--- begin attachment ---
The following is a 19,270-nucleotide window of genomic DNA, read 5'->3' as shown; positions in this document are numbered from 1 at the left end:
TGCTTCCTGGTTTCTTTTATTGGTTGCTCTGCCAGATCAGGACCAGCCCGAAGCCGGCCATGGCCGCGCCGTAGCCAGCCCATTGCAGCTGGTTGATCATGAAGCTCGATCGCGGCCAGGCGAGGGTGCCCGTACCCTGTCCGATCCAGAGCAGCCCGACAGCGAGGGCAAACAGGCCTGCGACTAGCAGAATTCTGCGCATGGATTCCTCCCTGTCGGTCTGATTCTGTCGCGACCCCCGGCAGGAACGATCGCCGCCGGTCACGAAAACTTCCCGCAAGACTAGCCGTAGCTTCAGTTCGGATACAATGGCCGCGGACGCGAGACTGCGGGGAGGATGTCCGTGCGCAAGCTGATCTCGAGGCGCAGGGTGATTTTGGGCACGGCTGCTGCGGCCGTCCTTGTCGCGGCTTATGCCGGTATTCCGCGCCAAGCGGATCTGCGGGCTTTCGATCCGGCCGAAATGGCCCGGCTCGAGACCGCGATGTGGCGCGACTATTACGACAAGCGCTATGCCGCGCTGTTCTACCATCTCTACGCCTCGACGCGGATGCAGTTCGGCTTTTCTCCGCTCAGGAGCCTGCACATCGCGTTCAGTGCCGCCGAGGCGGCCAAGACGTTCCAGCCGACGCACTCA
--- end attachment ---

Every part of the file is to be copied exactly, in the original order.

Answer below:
The following is a 19,270-nucleotide window of genomic DNA, read 5'->3' as shown; positions in this document are numbered from 1 at the left end:
TGCTTCCTGGTTTCTTTTATTGGTTGCTCTGCCAGATCAGGACCAGCCCGAAGCCGGCCATGGCCGCGCCGTAGCCAGCCCATTGCAGCTGGTTGATCATGAAGCTCGATCGCGGCCAGGCGAGGGTGCCCGTACCCTGTCCGATCCAGAGCAGCCCGACAGCGAGGGCAAACAGGCCTGCGACTAGCAGAATTCTGCGCATGGATTCCTCCCTGTCGGTCTGATTCTGTCGCGACCCCCGGCAGGAACGATCGCCGCCGGTCACGAAAACTTCCCGCAAGACTAGCCGTAGCTTCAGTTCGGATACAATGGCCGCGGACGCGAGACTGCGGGGAGGATGTCCGTGCGCAAGCTGATCTCGAGGCGCAGGGTGATTTTGGGCACGGCTGCTGCGGCCGTCCTTGTCGCGGCTTATGCCGGTATTCCGCGCCAAGCGGATCTGCGGGCTTTCGATCCGGCCGAAATGGCCCGGCTCGAGACCGCGATGTGGCGCGACTATTACGACAAGCGCTATGCCGCGCTGTTCTACCATCTCTACGCCTCGACGCGGATGCAGTTCGGCTTTTCTCCGCTCAGGAGCCTGCACATCGCGTTCAGTGCCGCCGAGGCGGCCAAGACGTTCCAGCCGACGCACTCA